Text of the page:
Energy Technology Data Exchange (ETDEWEB)

    Reindl, W.; Deng, K.; Gladden, J.M.; Cheng, G.; Wong, A.; Singer, S.W.; Singh, S.; Lee, J.-C.; Yao, J.-S.; Hazen, T.C.; Singh, A.K; Simmons, B.A.; Adams, P.D.; Northen, T.R.

    2011-05-01

    The enzymatic hydrolysis of long-chain polysaccharides is a crucial step in the conversion of biomass to lignocellulosic biofuels. The identification and characterization of optimal glycoside hydrolases is dependent on enzyme activity assays, however existing methods are limited in terms of compatibility with a broad range of reaction conditions, sample complexity, and especially multiplexity. The method we present is a multiplexed approach based on Nanostructure-Initiator Mass Spectrometry (NIMS) that allowed studying several glycolytic activities in parallel under diverse assay conditions. Although the substrate analogs carried a highly hydrophobic perfluorinated tag, assays could be performed in aqueous solutions due colloid formation of the substrate molecules. We first validated our method by analyzing known {beta}-glucosidase and {beta}-xylosidase activities in single and parallel assay setups, followed by the identification and characterization of yet unknown glycoside hydrolase activities in microbial communities.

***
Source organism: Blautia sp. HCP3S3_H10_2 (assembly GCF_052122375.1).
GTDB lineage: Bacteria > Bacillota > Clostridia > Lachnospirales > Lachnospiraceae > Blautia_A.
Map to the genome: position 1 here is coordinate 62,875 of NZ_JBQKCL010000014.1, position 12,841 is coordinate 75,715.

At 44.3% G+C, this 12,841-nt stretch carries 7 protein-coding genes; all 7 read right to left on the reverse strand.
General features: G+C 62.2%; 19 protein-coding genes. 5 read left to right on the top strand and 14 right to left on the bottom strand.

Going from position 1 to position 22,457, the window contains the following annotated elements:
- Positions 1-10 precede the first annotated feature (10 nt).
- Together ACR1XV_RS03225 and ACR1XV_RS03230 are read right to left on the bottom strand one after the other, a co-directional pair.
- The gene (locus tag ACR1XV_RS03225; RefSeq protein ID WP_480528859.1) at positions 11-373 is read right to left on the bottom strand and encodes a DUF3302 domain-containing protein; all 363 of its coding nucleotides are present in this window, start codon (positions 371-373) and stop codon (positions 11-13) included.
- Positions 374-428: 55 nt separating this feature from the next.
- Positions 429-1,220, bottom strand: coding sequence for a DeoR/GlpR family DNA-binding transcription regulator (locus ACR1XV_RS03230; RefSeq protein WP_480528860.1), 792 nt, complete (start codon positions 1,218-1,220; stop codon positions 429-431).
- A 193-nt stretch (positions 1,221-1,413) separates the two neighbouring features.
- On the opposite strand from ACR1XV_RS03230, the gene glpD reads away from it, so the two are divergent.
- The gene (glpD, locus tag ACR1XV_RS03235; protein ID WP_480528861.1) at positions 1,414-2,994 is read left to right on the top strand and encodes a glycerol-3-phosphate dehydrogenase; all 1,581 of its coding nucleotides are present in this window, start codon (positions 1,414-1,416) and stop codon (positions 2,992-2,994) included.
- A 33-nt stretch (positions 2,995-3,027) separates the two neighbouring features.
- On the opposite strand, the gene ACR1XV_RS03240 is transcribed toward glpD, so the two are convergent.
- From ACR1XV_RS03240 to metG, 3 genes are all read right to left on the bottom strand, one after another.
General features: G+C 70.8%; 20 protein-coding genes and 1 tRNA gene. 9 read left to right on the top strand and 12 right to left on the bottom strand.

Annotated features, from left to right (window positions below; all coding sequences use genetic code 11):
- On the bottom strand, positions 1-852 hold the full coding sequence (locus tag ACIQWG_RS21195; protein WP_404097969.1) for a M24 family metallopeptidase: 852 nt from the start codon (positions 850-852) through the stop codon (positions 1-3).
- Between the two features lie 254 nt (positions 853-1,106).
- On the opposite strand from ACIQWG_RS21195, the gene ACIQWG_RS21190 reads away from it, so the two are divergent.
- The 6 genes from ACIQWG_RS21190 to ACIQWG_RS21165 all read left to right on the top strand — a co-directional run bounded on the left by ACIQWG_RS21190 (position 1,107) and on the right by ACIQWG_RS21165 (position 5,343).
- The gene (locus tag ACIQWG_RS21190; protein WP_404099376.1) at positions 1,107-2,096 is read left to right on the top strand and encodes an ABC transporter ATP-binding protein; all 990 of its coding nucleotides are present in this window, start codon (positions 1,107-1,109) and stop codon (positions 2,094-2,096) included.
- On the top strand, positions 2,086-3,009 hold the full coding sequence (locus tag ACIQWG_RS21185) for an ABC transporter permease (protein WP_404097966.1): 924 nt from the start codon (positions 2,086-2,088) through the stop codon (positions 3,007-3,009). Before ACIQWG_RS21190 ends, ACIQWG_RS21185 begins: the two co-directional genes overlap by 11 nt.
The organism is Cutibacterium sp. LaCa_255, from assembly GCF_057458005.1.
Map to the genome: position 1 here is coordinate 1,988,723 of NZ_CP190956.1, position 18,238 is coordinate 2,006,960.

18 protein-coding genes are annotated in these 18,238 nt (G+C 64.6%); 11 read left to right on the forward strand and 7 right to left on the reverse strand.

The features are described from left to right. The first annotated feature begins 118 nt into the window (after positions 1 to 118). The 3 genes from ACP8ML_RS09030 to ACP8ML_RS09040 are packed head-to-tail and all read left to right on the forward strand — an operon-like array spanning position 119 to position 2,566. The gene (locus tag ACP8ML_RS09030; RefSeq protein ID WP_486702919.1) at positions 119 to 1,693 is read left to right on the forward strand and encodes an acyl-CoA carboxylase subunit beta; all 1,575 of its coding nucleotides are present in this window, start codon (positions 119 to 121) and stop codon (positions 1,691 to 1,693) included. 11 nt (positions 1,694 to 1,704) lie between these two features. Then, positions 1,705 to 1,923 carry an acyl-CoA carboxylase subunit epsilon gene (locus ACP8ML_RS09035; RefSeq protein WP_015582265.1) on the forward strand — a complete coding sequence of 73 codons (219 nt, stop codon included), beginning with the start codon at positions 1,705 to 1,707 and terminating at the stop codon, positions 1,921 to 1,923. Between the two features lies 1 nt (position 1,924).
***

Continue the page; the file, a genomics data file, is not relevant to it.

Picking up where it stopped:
12. Response of the soil microbial community and soil nutrient bioavailability to biomass harvesting and reserve tree retention in northern Minnesota aspen-dominated forests

    Science.gov (United States)

    Tera E. Lewandowski; Jodi A. Forrester; David J. Mladenoff; Anthony W. D' Amato; Brian J. Palik

    2016-01-01

    Intensive forest biomass harvesting, or the removal of harvesting slash (woody debris from tree branches and tops) for use as biofuel, has the potential to negatively affect the soil microbial community (SMC) due to loss of carbon and nutrient inputs from the slash, alteration of the soil microclimate, and increased nutrient leaching. These effects could result in...